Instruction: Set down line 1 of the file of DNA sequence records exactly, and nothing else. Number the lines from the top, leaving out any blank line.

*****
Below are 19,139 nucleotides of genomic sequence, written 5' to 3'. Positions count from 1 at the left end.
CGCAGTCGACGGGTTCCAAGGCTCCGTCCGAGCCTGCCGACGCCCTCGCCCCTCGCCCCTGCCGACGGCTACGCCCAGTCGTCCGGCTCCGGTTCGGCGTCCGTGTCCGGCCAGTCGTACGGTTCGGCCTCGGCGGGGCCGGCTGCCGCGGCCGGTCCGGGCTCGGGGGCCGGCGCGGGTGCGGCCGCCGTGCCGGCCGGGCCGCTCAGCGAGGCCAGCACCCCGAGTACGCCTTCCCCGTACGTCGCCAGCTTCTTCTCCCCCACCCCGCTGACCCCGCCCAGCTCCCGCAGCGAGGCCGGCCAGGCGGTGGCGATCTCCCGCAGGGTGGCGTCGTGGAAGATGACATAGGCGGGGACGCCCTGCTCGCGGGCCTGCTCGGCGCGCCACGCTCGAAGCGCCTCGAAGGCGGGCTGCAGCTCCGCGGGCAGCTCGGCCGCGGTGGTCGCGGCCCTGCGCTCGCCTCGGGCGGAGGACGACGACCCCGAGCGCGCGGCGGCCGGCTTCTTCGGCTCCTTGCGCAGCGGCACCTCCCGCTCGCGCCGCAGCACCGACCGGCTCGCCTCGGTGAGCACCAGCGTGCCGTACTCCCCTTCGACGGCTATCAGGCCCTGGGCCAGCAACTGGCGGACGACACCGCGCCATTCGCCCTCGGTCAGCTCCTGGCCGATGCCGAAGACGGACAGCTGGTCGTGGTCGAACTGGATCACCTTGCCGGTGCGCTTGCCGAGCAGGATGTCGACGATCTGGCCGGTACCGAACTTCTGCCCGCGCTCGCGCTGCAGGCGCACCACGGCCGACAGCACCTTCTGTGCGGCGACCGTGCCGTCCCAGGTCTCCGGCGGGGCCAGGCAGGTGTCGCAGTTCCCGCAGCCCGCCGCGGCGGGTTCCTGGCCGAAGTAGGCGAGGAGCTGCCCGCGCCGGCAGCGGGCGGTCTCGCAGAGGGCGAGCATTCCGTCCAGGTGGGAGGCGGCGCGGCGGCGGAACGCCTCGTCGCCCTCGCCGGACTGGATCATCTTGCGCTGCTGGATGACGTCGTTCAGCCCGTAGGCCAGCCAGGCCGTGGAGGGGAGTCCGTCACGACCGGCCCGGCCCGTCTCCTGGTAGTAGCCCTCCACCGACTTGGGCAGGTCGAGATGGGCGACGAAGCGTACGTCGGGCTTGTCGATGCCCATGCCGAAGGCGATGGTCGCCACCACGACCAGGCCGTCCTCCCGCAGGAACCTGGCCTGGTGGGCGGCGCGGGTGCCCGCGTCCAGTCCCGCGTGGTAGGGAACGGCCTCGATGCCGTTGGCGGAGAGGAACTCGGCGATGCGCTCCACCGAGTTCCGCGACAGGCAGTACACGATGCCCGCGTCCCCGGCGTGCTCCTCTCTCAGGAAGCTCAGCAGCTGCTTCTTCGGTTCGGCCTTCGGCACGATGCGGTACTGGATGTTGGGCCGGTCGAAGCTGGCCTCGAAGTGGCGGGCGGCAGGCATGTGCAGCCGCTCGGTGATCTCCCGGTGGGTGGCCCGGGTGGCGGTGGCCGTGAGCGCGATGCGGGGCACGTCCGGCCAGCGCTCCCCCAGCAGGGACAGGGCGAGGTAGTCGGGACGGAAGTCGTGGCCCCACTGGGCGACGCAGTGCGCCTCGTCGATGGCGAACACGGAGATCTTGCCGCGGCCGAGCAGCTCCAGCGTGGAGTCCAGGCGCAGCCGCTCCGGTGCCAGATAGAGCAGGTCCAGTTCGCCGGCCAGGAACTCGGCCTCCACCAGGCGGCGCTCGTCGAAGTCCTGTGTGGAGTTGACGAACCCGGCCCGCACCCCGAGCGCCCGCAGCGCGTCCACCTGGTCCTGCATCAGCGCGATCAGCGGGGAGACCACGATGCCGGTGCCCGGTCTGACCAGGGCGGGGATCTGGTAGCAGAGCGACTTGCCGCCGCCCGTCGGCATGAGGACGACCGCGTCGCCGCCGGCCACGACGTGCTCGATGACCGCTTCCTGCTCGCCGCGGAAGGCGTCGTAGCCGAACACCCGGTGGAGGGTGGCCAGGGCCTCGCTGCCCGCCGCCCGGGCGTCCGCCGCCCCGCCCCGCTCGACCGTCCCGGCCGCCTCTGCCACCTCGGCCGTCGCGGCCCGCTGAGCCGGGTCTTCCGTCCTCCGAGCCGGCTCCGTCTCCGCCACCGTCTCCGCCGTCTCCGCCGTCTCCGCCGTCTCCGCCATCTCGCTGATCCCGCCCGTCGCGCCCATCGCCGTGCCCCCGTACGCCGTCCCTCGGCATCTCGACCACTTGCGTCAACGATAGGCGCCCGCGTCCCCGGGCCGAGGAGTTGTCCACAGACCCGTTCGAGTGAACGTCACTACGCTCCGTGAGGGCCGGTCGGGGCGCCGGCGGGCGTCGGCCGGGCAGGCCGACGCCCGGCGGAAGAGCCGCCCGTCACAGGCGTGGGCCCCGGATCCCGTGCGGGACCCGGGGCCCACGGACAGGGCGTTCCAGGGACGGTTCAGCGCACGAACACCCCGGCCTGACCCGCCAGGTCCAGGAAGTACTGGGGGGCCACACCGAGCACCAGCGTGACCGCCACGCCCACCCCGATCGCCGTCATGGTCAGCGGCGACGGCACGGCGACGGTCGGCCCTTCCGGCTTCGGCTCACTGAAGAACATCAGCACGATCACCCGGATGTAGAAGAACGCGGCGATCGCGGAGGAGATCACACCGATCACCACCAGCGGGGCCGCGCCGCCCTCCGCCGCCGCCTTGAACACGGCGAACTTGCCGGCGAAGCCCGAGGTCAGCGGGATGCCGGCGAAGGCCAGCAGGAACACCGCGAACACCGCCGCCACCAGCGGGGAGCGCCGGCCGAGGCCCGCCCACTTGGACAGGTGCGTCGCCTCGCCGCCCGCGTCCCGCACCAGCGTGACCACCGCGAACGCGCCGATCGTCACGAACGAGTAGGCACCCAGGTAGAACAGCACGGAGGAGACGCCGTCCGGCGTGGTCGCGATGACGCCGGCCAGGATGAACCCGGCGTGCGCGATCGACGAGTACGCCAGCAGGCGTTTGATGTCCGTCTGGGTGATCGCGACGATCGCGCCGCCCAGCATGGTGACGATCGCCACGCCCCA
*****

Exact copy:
Below are 19,139 nucleotides of genomic sequence, written 5' to 3'. Positions count from 1 at the left end.